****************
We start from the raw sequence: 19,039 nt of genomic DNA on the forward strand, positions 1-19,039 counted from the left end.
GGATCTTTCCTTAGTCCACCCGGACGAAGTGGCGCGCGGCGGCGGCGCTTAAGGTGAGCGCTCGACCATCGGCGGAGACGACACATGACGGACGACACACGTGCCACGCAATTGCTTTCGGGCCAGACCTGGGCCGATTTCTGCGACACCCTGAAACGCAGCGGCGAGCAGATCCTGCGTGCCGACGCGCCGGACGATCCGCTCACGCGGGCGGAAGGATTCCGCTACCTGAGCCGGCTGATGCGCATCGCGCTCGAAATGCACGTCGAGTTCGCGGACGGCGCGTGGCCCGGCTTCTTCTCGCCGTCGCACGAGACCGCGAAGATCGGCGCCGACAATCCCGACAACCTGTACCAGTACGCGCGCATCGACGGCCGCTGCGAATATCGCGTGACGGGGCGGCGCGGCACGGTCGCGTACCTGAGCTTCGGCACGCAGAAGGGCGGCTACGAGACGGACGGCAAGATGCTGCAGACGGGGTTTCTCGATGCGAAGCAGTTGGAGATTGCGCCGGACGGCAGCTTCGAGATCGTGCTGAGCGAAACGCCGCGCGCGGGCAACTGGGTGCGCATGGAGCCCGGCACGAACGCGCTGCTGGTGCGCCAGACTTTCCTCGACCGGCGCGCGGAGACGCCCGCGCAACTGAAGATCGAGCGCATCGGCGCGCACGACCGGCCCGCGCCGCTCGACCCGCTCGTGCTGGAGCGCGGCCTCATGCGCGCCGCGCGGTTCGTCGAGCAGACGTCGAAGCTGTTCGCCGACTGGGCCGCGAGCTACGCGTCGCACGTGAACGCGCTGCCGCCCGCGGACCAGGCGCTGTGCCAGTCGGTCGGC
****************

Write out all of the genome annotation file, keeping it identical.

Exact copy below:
We start from the raw sequence: 19,039 nt of genomic DNA on the forward strand, positions 1-19,039 counted from the left end.
GGATCTTTCCTTAGTCCACCCGGACGAAGTGGCGCGCGGCGGCGGCGCTTAAGGTGAGCGCTCGACCATCGGCGGAGACGACACATGACGGACGACACACGTGCCACGCAATTGCTTTCGGGCCAGACCTGGGCCGATTTCTGCGACACCCTGAAACGCAGCGGCGAGCAGATCCTGCGTGCCGACGCGCCGGACGATCCGCTCACGCGGGCGGAAGGATTCCGCTACCTGAGCCGGCTGATGCGCATCGCGCTCGAAATGCACGTCGAGTTCGCGGACGGCGCGTGGCCCGGCTTCTTCTCGCCGTCGCACGAGACCGCGAAGATCGGCGCCGACAATCCCGACAACCTGTACCAGTACGCGCGCATCGACGGCCGCTGCGAATATCGCGTGACGGGGCGGCGCGGCACGGTCGCGTACCTGAGCTTCGGCACGCAGAAGGGCGGCTACGAGACGGACGGCAAGATGCTGCAGACGGGGTTTCTCGATGCGAAGCAGTTGGAGATTGCGCCGGACGGCAGCTTCGAGATCGTGCTGAGCGAAACGCCGCGCGCGGGCAACTGGGTGCGCATGGAGCCCGGCACGAACGCGCTGCTGGTGCGCCAGACTTTCCTCGACCGGCGCGCGGAGACGCCCGCGCAACTGAAGATCGAGCGCATCGGCGCGCACGACCGGCCCGCGCCGCTCGACCCGCTCGTGCTGGAGCGCGGCCTCATGCGCGCCGCGCGGTTCGTCGAGCAGACGTCGAAGCTGTTCGCCGACTGGGCCGCGAGCTACGCGTCGCACGTGAACGCGCTGCCGCCCGCGGACCAGGCGCTGTGCCAGTCGGTCGGC